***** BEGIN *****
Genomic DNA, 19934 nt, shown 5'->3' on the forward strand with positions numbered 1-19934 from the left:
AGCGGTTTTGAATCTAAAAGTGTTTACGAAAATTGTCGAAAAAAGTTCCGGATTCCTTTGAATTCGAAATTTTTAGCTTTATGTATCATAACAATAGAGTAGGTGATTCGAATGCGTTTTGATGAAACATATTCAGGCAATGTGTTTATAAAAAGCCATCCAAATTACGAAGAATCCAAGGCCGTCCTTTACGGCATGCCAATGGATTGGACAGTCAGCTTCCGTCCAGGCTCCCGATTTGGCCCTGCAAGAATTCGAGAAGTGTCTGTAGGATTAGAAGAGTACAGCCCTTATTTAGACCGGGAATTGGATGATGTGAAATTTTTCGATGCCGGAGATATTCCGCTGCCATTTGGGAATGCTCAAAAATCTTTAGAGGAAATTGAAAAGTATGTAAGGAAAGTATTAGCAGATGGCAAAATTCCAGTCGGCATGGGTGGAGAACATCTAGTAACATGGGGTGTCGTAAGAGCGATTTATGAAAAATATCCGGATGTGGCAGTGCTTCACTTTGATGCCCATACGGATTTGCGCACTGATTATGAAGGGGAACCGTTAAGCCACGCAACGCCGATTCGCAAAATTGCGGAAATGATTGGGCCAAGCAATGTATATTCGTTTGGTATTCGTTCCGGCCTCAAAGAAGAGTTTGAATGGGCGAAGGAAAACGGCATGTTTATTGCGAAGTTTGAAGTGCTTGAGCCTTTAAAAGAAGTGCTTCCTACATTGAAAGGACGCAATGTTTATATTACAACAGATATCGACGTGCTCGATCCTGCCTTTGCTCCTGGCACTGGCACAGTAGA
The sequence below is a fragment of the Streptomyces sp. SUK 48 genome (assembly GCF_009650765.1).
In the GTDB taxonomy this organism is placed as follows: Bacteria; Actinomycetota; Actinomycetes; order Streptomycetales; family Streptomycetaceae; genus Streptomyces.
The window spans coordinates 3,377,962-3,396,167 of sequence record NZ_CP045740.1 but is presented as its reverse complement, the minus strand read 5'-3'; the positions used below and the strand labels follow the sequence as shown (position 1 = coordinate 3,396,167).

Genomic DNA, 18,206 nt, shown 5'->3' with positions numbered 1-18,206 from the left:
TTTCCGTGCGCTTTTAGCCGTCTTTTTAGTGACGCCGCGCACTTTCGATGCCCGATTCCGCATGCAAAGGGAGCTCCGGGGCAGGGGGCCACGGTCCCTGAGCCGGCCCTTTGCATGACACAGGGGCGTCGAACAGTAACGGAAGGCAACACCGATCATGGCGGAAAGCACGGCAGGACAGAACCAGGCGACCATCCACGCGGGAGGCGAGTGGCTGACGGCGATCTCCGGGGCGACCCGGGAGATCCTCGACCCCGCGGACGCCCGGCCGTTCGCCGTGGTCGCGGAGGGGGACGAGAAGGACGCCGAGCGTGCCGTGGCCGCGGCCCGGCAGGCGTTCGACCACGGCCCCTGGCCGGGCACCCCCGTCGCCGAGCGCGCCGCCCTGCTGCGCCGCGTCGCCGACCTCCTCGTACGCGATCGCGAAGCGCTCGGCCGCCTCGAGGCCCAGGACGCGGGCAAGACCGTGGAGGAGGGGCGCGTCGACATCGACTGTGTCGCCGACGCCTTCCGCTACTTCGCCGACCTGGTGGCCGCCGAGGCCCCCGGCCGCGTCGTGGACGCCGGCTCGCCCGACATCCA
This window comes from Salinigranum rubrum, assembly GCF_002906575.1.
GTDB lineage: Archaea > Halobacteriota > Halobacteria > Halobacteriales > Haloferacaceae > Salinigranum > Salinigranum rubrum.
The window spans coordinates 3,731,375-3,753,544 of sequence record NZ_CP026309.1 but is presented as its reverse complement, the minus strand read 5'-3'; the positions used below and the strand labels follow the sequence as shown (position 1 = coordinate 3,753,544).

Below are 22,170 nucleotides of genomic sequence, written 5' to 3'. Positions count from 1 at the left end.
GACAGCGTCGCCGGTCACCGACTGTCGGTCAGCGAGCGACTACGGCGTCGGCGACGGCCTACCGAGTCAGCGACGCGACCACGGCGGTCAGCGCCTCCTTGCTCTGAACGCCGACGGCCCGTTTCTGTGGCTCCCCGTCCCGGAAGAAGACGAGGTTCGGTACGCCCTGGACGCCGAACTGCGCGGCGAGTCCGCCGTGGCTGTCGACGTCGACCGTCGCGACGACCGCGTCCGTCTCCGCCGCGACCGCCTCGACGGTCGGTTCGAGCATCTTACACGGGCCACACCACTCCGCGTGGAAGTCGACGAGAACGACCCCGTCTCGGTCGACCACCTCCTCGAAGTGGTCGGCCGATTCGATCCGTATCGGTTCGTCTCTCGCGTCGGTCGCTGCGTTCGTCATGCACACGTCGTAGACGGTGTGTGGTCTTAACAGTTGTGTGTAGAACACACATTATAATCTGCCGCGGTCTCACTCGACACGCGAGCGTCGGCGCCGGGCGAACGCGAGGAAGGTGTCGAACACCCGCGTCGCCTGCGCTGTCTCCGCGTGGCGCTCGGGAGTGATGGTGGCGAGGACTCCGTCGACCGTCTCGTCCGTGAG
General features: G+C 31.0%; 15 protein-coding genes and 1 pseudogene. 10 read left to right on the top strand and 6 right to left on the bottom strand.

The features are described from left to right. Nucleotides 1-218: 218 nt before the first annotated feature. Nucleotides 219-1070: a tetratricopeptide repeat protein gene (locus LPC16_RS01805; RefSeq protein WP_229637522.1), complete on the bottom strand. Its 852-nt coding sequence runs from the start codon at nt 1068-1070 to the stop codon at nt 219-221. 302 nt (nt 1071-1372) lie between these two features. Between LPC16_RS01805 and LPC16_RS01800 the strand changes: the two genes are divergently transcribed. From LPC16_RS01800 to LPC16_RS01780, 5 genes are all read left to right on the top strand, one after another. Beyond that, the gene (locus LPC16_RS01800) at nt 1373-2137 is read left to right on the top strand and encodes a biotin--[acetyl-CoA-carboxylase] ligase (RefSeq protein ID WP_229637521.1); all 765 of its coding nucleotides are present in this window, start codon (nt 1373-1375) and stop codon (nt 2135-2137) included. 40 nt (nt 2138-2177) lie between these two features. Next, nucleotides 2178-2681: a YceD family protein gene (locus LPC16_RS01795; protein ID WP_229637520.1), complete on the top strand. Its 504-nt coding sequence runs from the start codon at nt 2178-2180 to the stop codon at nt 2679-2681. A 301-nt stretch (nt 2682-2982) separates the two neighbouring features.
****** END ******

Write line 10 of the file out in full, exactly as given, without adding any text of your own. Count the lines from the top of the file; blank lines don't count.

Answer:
The window spans coordinates 3,731,375-3,753,544 of sequence record NZ_CP026309.1 but is presented as its reverse complement, the minus strand read 5'-3'; the positions used below and the strand labels follow the sequence as shown (position 1 = coordinate 3,753,544).